Etymology
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Words related to hip

hep (2)

cry to instigate attacks on Jews in Europe, 1819 in reference to Jewish expulsions by mobs in various German cities in that year (later called the hep-hep riots); perhaps originally the cry of a goatherd, or of a hunter urging on dogs, but popularly said at the time to be acronym of Latin Hierosolyma Est Perdita "Jerusalem is lost," which, as H.E.P., supposedly was emblazoned on the banners of medieval recruiters for the Crusades who drew mobs that subsequently turned on local Jewish populations. That such things happened is true enough, but in the absence of evidence the story about the supposed acronym looks like folk etymology.

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hep (1)

"aware, up-to-date," first recorded 1908 in "Saturday Evening Post," but said to be underworld slang, of unknown origin. Variously said to have been the name of "a fabulous detective who operated in Cincinnati" [Louis E. Jackson and C.R. Hellyer, "A Vocabulary of Criminal Slang," 1914] or a saloonkeeper in Chicago who "never quite understood what was going on ... (but) thought he did" [American Speech, XVI, 154/1]. Taken up by jazz musicians by 1915. With the rise of hip (adj.) by the 1950s, the use of hep ironically became a clue that the speaker was unaware and not up-to-date.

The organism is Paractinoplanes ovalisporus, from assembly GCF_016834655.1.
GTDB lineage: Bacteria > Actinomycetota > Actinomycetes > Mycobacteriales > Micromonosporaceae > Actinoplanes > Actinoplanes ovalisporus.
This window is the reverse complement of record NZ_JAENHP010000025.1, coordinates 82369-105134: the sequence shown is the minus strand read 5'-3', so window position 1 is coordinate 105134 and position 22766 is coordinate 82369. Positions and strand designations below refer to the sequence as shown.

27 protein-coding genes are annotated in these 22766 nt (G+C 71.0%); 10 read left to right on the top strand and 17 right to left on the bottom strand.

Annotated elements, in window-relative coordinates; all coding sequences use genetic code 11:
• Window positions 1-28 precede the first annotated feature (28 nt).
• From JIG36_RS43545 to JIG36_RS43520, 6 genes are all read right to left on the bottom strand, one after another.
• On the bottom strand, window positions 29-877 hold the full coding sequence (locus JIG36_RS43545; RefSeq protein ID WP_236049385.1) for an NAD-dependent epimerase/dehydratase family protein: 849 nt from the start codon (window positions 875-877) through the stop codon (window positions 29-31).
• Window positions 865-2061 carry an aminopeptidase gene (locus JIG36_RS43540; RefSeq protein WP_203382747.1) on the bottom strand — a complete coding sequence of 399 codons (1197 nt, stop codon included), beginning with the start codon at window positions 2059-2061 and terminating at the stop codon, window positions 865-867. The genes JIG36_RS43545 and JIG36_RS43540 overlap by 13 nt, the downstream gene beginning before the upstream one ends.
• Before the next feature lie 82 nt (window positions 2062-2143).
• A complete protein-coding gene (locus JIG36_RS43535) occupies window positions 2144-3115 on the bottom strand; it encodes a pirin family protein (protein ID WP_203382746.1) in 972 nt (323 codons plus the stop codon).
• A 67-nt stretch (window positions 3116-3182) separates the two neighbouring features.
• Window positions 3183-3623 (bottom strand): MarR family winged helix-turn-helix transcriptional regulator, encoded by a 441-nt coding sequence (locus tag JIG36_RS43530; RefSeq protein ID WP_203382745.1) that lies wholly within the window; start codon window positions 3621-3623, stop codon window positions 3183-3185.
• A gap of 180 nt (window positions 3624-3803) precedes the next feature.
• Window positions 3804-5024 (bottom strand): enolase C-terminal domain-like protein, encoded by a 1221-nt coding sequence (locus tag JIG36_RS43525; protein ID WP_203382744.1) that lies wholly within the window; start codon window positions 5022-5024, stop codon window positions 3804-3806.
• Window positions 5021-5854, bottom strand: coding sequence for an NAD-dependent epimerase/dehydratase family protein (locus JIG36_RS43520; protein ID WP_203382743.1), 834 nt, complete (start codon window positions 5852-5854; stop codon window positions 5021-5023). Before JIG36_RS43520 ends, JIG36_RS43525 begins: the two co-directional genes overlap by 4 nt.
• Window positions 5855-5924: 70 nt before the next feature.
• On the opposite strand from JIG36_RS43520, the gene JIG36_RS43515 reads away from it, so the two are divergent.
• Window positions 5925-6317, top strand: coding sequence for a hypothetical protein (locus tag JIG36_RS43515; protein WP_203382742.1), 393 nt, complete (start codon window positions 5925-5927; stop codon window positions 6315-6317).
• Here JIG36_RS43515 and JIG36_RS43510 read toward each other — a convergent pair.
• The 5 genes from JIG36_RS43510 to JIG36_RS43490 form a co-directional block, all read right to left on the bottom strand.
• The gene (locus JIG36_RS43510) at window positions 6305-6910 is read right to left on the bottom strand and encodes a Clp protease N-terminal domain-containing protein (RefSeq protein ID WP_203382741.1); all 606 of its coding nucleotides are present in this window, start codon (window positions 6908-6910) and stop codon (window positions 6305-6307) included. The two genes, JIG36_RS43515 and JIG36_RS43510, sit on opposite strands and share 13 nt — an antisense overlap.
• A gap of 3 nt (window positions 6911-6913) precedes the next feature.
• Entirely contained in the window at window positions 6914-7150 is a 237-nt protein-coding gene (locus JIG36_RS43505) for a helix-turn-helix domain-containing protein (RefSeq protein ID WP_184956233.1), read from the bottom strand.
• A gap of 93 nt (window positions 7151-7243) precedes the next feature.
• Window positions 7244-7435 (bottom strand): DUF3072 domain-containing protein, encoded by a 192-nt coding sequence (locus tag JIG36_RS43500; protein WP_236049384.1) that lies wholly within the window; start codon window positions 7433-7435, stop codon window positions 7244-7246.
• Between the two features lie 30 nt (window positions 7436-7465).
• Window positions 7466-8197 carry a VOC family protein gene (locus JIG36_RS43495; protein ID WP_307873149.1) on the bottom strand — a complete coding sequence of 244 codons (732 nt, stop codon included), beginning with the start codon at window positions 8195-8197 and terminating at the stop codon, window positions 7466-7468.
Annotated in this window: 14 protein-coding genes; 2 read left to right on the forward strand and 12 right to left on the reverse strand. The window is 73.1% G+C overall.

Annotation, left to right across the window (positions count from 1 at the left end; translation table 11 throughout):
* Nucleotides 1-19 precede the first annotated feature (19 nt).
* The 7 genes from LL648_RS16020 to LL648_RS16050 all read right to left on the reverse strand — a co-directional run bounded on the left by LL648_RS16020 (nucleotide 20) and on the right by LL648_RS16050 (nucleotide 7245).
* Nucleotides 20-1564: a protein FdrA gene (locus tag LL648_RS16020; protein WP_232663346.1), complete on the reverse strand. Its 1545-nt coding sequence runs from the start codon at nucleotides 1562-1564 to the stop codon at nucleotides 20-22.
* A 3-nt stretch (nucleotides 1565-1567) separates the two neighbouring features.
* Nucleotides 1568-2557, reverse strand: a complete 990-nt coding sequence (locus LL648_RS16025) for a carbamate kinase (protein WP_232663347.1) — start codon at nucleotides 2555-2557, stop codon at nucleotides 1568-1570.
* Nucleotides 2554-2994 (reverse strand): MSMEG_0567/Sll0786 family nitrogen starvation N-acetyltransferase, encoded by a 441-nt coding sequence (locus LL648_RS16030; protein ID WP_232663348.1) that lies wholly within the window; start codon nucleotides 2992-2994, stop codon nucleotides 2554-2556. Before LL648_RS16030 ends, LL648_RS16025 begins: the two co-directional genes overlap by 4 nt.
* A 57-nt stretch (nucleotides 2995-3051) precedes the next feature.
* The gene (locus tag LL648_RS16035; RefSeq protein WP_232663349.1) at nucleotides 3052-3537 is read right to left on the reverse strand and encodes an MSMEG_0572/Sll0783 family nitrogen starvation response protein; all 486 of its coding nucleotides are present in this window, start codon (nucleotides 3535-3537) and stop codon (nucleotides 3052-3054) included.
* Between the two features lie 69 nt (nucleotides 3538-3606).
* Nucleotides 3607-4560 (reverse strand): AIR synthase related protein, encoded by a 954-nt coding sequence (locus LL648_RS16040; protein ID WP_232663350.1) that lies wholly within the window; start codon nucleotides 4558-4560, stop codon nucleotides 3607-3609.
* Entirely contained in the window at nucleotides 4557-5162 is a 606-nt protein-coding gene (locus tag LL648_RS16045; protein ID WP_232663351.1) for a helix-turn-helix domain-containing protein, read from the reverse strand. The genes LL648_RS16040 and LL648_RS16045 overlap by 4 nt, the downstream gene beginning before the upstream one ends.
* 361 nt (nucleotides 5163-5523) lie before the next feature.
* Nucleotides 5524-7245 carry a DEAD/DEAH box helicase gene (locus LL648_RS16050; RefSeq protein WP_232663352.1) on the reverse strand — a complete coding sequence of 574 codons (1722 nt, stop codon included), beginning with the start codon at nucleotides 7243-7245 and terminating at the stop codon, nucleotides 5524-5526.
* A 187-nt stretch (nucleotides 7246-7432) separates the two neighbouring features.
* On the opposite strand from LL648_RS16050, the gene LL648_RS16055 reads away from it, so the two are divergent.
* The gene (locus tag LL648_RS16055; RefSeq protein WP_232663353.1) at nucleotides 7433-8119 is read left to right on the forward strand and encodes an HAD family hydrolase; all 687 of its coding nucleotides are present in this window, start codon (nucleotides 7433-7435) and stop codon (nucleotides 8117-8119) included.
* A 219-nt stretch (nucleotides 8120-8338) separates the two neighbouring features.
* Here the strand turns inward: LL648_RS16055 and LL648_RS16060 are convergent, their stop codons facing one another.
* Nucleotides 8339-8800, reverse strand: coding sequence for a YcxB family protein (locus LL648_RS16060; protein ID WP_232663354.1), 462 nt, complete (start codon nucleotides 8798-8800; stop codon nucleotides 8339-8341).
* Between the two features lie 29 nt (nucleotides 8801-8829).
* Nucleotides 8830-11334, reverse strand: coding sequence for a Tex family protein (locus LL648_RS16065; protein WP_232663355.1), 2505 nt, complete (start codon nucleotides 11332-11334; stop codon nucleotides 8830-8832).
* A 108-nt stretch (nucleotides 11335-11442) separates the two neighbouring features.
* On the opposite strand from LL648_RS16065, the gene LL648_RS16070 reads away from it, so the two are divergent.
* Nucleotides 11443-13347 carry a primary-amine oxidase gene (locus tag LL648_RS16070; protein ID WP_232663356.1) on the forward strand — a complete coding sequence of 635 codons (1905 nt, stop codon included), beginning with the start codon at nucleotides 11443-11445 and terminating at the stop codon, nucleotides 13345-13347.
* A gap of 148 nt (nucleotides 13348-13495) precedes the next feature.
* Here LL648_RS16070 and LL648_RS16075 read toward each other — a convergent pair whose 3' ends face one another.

hiphuggers (n.)
also hip-huggers, "low-rise pants or skirt," 1966, from hip + agent noun from hug. So called because they are slung from the hips, not the waist. Earlier as the name of a cut of women's swimsuit (1963). Hiphugger (adj.) is attested from 1966.
hipped (adj.)
"having hips," c. 1500, past-participle adjective; see hip (n.1)). In architecture (of roofs) from 1785.
hippy (adj.)
"having prominent hips," 1919, from hip (n.1) + -y (2).
hip-shot (adj.)
"with the hip dislocated," 1630s, from hip (n.1) + shot (adj.). The notion is "with the hip shot out of place."
yippee (interj.)

interjection of pleasure, exultation, etc., by 1902; perhaps an extension and modification of hip (interj.).

hippie (n.)
c. 1965, American English (Haight-Ashbury slang); earlier (1953) a variant (usually disparaging) of hipster (1941) "person keenly aware of the new and stylish," from hip "up-to-date" (see hip (adj.)). Related: Hippiedom.
hipster (n.)
1941, "one who is hip;" from hip (adj.) + -ster. Meaning "low-rise" in reference to pants or a skirt is from 1962; so called because they ride on the hips rather than the waist (see hiphuggers). Related: Hipsters (1962, of waistlines).